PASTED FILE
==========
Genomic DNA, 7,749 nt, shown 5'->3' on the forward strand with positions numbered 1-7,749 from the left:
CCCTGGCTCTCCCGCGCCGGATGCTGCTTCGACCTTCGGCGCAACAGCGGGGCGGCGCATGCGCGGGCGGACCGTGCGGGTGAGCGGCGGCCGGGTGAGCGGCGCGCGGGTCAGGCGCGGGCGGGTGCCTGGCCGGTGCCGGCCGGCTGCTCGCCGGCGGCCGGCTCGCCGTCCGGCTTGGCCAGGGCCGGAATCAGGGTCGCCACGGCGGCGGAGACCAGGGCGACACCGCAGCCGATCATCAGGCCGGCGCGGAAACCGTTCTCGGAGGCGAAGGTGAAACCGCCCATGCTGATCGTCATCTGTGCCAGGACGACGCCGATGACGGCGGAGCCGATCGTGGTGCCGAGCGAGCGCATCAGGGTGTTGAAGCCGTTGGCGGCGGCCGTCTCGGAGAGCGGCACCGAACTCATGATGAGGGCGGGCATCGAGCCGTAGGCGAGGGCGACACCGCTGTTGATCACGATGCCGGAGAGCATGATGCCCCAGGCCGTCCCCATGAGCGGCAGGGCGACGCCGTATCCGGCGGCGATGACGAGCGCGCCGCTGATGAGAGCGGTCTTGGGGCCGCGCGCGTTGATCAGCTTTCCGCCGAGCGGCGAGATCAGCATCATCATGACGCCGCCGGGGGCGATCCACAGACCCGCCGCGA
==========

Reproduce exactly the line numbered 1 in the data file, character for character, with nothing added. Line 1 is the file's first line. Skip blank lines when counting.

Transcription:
Genomic DNA, 7,749 nt, shown 5'->3' on the forward strand with positions numbered 1-7,749 from the left: